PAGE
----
Modern websites are more cluttered than they've ever been. Comment sections, banner ads, newsletter sign-up prompts, and more fill most sites on the internet. We try to keep things reasonable here at TechSpot, but even relatively reader-friendly websites can begin to feel a bit claustrophobic at times.
Many mobile browsers (and a couple of desktop alternatives) have tackled this problem by offering users a "Reader Mode." These modes typically eliminate all distractions, only including the content you care about: a given article's title, body text, and embedded images. This is a handy feature to have for those who prefer to read without any distractions, and Google is hoping to cater to those individuals with the latest version of Chrome Canary, its experimental browser.
If you have Canary, you can enter "chrome://flags/#enable-reader-mode" into the browser's address bar to test out Chrome's experimental Reader Mode feature. It will need to be manually enabled, and a browser reboot is required before you can actually use it.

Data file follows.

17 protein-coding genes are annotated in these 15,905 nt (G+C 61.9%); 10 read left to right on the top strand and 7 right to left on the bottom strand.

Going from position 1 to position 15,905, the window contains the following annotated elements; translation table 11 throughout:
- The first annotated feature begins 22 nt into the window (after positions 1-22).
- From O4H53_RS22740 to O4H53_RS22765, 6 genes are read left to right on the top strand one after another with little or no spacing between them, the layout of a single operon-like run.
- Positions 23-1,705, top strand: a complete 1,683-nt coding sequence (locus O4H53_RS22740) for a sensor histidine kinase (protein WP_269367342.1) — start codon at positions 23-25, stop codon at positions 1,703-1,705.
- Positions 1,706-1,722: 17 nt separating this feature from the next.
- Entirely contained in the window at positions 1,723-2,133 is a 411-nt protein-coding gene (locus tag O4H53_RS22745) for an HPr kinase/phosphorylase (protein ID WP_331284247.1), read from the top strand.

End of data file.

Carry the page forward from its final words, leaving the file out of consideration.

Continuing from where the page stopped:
In Google's own words, the tool allows you to view "simplified" versions of web pages. You access this feature by visiting an article (such as this one), clicking Chrome's three-dot menu at the top right corner, and selecting "Distill page."
Once you've done so, the article should look something like the image shown above. Naturally, due to the feature's experimental nature, it's bound to be a bit buggy, and some websites may "Distill" differently than others. For the most part, though, it seems to work well - we've tried it across a fairly wide variety of news sites and blogs with great success.
It's not clear when (or indeed if) Chrome Canary's Reader Mode will roll out to ordinary versions of Chrome, but if you don't want to wait for that day to come, you can snag the experimental browser right here.